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Journal of Ophthalmology & Visual Neuroscience

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Research Article

Ophthalmic Findings in Pediatric Conversion Disorder

Emily Shing, Asuri Narayan Prasad, Bo Li, Sapna Sharan

Correspondence Address :

Bo Li, MD, FRCSC
Ivey Eye Institute
Department of Ophthalmology, St. Joseph's, Health Care London
Western University, 268 Grosvenor Street
London, ON, Canada
Tel: +1-519-685-8795
Email: bolihere@gmail.com

Received on: December 14, 2017, Accepted on: January 04, 2018, Published on: January 10, 2018

Citation: Emily Shing, Asuri Narayan Prasad, Bo Li, Sapna Sharan (2018). Ophthalmic Findings in Pediatric Conversion Disorder

Copyright: 2018 Bo Li, et al. This is an open-access article distributed under the terms of the Creative Commons Attribution License, which permits unrestricted use, distribution, and reproduction in any medium, provided the original author and source are credited.

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Abstract
Aim: Conversion disorder or hysterical neurosis is a condition in which individuals manifest with neurological deficits in the absence of organic neurological disease. The purpose of this study is to evaluate the proportion of visual conversion disorder cases among all other conversion disorder diagnoses, presenting to the pediatric emergency department of a teaching tertiary care children's hospital.
Methods: Retrospective chart review of all children and adolescents (0-18 years) with a documented diagnosis of conversion disorder (ICD-10-CA) from March 2002 to March 2012 after evaluation by neurology and psychiatry.
Results: 73 children were found presenting with diagnosis of conversion disorder: age range 8-17 years; average age 10.3 years. Four (5.5%) presented with visual symptoms of these 1 (1.4%) was diagnosed with true visual conversion disorder, 3 (4.1%) were diagnosed with systemic functional/visual symptoms, all which resolved spontaneously. All 4 patients were imaged with MRI and evaluated by Neurology and Psychiatry. Five of these were girls.
Conclusion: We confirm visual conversion disorder is an uncommon condition in the paediatric population, but when diagnosed the suspicion of ophthalmological pathology should be kept high. All patients presented with identifiable emotional stressors. All visual symptoms resolved without treatment. It is a difficult diagnosis to make and is a diagnosis of exclusion once full work up is concluded.

Keywords: Functional vision loss, Paediatrics, Conversion disorders, Ophthalmology, Neurology
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Introduction
Conversion disorder or hysterical neurosis is a psychological condition characterized by deficits in sensorimotor function, which on the surface suggest a neurological or physical condition [1]. However, on formal assessment no organic pathology is detected and symptoms cannot be explained by any physical diagnostic tests. According to the DSM-IV (Diagnostic and Statistical Manual of Mental Disorders), criteria for conversion disorder requires that the patient has experienced a psychological or emotional stress that can be related to the onset symptoms and the patient is not deliberately feigning the symptoms [2,3].
To our knowledge, there is little data on pure visual conversion disorders in children. Historically, research on visual conversion disorder has been done through case studies before the DSM-IV when vision disturbances with no neurological abnormality were referred to as "hysterical blindness", and did not present diagnostic guidelines. The purpose is to present a pilot study to evaluate pediatric patients presenting with acute visual conversion disorder amongst all other conversion disorders through a retrospective analysis of patients presenting to the pediatric emergency department of a teaching tertiary care hospital.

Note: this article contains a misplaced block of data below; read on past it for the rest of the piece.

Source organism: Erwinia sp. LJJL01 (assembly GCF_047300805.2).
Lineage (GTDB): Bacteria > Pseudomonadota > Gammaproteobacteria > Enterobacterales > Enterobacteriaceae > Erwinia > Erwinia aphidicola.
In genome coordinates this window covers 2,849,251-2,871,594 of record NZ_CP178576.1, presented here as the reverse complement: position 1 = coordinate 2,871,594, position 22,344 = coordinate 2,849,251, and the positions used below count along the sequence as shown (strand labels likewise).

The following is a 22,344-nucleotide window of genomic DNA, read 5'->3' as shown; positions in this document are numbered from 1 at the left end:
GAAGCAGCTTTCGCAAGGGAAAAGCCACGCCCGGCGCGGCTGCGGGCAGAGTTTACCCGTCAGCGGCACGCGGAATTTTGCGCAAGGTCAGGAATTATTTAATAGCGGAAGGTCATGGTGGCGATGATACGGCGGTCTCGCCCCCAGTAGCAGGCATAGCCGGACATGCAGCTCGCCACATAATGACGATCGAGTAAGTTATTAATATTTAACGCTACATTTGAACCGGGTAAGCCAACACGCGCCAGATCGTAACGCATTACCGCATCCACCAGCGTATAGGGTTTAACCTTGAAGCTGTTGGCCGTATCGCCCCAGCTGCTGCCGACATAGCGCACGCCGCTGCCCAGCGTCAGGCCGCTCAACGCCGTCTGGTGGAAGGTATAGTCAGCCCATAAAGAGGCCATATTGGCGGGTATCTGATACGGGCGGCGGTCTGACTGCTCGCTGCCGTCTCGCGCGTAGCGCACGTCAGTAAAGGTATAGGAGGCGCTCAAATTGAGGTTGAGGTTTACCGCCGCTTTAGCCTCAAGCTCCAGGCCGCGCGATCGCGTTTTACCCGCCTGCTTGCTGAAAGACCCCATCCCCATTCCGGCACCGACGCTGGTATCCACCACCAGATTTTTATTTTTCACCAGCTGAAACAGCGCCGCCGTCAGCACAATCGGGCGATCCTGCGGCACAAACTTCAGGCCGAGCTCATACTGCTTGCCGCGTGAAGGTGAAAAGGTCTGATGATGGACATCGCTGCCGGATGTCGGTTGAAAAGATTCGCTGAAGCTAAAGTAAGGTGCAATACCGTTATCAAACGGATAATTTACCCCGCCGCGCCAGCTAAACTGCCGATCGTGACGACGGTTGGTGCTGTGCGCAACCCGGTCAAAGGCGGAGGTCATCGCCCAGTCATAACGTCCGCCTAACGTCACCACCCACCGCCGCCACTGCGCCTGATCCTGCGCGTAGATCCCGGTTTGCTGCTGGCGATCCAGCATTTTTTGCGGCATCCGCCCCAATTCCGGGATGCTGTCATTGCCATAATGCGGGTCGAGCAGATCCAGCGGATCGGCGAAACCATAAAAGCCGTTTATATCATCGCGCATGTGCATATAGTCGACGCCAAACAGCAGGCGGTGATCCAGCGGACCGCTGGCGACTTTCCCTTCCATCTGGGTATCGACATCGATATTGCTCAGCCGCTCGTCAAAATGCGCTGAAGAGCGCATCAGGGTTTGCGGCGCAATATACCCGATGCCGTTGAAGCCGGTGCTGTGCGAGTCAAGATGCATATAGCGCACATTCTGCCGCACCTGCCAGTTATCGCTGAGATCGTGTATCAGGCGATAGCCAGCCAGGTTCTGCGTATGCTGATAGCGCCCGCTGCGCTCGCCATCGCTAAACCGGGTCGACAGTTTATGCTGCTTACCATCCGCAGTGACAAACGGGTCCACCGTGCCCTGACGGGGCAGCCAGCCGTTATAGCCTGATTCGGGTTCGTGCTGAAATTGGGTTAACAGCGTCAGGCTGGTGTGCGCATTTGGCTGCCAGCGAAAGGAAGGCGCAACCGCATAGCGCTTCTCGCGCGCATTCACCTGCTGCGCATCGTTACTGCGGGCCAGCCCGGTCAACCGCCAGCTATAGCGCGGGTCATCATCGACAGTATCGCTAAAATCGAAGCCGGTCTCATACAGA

Methods
All charts reviewed for this study were accessed from patient records at Victoria Hospital and Children's Hospital at London Health Sciences, London, Ontario. A retrospective review of all patient admissions with the ICD-10-CA diagnosis F44.9 Unspecified Dissociative and Conversion Disorder, between March 2002 and March 2012 was carried out. The study was reviewed and approved by the Research Ethics Board, Lawson Health Research Institute, Western University, London, ON.

Relevant sections of each chart were thoroughly reviewed, including paramedic and emergency room notes, radiology reports, neurological, ophthalmological, psychiatric referrals, and nurses' dictations. The extracted data has been summarized in a comprehensive table, outlined in Table 1. Cases with visual symptoms were further assessed and investigated if the symptoms could be explained by organic pathology or were then diagnosed as visual conversion disorder.

Results


73 patients were identified in these time periods, who were diagnosed with unspecified conversion disorder from March 2002 to March 2012. Of these 73 patients, 50 were female, 23 were male; ages ranged from 8-17 years, with an average of 13 years.
23 of these 73 (31.5%) presented with motor symptoms, 16 of the 73 (21.9%) demonstrated motor and sensory symptoms. 11/73 (15%) were found to have non-specific pain symptoms.
Only 6.8% i.e. 5 of 73 presented primarily with neuropsychiatric symptoms and 12 of the 73 (16.4%) manifested with non-specific symptoms. Four of these 73 (5.5%), age range 8-17 years, presented with visual symptoms. Of these 4, 1 (1.4%) was diagnosed with true visual conversion disorder and 3 were diagnosed with a mix of systemic functional/visual symptoms. So, 4 of the 4 (100%) patients with visual symptoms were found to have visual conversion reaction. 3 of these 4 were females. All 4 patients underwent MRI as the primary imaging modality, complete work up by neurology and psychiatric. Details of the 4 patients are summarized in (Table 1).
Previous psycho-social stressors with psychological trauma was found in all 4 patients with visual conversion reaction. In this study cohort, it is encouraging to note that all visual symptoms resolved without treatment intervention in patients with visual conversion disorder.

Discussion

This is a preliminary pilot study to look at visual symptoms in children with conversion disorders in the 10 years (2002 to 2012) at our tertiary centre. Our study finds these cases to be quite uncommon (5.5%) amongst other functional conversion disorders. Though visual conversion reaction is rare, the possibility of true pathology in these cases is significantly high and merits detailed evaluation. Girls seem to be affected by the disorder more than boys, both with generalised conversion disorders and definitely with visual conversion reaction 83%.